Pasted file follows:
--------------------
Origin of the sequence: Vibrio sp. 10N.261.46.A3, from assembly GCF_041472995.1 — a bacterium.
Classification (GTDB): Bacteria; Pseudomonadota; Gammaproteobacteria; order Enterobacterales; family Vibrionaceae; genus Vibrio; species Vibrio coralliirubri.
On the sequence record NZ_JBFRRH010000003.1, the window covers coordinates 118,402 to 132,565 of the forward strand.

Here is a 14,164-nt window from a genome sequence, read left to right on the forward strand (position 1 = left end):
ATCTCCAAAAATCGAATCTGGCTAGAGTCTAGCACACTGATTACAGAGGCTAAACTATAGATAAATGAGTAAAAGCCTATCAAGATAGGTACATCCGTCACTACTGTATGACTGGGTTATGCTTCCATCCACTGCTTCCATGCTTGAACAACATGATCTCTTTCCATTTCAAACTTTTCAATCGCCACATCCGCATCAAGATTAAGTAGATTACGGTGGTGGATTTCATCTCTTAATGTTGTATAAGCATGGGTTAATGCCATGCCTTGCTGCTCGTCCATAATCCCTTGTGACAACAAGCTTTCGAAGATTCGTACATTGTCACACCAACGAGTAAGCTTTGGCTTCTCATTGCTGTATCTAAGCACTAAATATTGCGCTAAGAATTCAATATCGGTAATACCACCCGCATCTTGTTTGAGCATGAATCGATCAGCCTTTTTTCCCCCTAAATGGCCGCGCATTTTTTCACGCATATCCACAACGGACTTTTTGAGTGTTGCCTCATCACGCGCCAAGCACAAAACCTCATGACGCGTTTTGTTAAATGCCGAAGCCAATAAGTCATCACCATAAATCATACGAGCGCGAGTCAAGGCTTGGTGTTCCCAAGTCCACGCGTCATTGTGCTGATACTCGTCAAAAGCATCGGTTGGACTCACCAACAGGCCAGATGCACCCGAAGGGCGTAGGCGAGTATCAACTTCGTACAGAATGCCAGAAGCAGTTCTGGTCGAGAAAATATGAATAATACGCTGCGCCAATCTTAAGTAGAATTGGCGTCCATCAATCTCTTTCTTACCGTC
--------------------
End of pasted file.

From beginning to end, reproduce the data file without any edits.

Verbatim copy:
Origin of the sequence: Vibrio sp. 10N.261.46.A3, from assembly GCF_041472995.1 — a bacterium.
Classification (GTDB): Bacteria; Pseudomonadota; Gammaproteobacteria; order Enterobacterales; family Vibrionaceae; genus Vibrio; species Vibrio coralliirubri.
On the sequence record NZ_JBFRRH010000003.1, the window covers coordinates 118,402 to 132,565 of the forward strand.

Here is a 14,164-nt window from a genome sequence, read left to right on the forward strand (position 1 = left end):
ATCTCCAAAAATCGAATCTGGCTAGAGTCTAGCACACTGATTACAGAGGCTAAACTATAGATAAATGAGTAAAAGCCTATCAAGATAGGTACATCCGTCACTACTGTATGACTGGGTTATGCTTCCATCCACTGCTTCCATGCTTGAACAACATGATCTCTTTCCATTTCAAACTTTTCAATCGCCACATCCGCATCAAGATTAAGTAGATTACGGTGGTGGATTTCATCTCTTAATGTTGTATAAGCATGGGTTAATGCCATGCCTTGCTGCTCGTCCATAATCCCTTGTGACAACAAGCTTTCGAAGATTCGTACATTGTCACACCAACGAGTAAGCTTTGGCTTCTCATTGCTGTATCTAAGCACTAAATATTGCGCTAAGAATTCAATATCGGTAATACCACCCGCATCTTGTTTGAGCATGAATCGATCAGCCTTTTTTCCCCCTAAATGGCCGCGCATTTTTTCACGCATATCCACAACGGACTTTTTGAGTGTTGCCTCATCACGCGCCAAGCACAAAACCTCATGACGCGTTTTGTTAAATGCCGAAGCCAATAAGTCATCACCATAAATCATACGAGCGCGAGTCAAGGCTTGGTGTTCCCAAGTCCACGCGTCATTGTGCTGATACTCGTCAAAAGCATCGGTTGGACTCACCAACAGGCCAGATGCACCCGAAGGGCGTAGGCGAGTATCAACTTCGTACAGAATGCCAGAAGCAGTTCTGGTCGAGAAAATATGAATAATACGCTGCGCCAATCTTAAGTAGAATTGGCGTCCATCAATCTCTTTCTTACCGTC